New one Transfer 50,000 people a year would live in Europe if the clean air level recommended by the World Health Organization was maintained, according to reports Phys.org. According to the World Health Organization, air pollution kills 7 million people a year worldwide, and the situation is especially dangerous in cities.
WHO experts believe that for PM2.5, the concentration in air should not exceed 10 milligrams per cubic meter. For nitric oxide, the maximum has been set at 40 milligrams per cubic meter.
According to the new study, the pollutants mentioned above cause premature deaths in about a thousand cities in Europe. It is estimated that by limiting PM2.5 and nitrous oxide to safe levels, more than 51,000 Europeans could be protected each year, and if the standard low concentration could be achieved, 125,000 people could be saved annually. Marc Neuenhugsen of the Institute for Global Health in Barcelona thinks the latest results also show that many cities still fail to combat air pollution today.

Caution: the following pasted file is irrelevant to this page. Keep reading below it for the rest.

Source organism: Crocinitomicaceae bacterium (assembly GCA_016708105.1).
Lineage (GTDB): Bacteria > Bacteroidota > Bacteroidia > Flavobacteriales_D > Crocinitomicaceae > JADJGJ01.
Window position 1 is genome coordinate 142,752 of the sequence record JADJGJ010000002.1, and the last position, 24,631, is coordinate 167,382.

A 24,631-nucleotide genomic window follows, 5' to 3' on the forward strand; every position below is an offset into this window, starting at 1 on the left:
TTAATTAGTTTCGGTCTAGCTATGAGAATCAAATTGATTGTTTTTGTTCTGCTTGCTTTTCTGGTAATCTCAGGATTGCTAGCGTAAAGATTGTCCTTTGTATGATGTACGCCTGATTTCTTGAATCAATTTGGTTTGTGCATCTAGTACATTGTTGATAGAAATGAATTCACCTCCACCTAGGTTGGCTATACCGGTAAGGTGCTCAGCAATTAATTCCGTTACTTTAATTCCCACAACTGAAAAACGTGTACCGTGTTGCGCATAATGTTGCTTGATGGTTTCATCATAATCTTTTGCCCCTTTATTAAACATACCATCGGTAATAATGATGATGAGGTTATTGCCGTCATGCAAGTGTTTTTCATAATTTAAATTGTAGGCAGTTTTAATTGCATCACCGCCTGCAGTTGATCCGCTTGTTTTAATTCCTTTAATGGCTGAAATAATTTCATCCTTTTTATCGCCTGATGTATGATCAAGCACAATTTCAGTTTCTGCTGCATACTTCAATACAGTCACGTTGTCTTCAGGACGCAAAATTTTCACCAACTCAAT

Researchers combined air pollution and mortality data to create a classification of the most polluted cities. According to the data, Madrid is one of the most dangerous places in terms of nitric oxide, and PM2.5 concentrations cause high mortality in the Po Valley, Hungary, Poland and the Czech Republic. Overall, 7 percent of the urban population surveyed had a higher recommended nitric oxide and 84 percent higher than prescribed levels of PM2.5.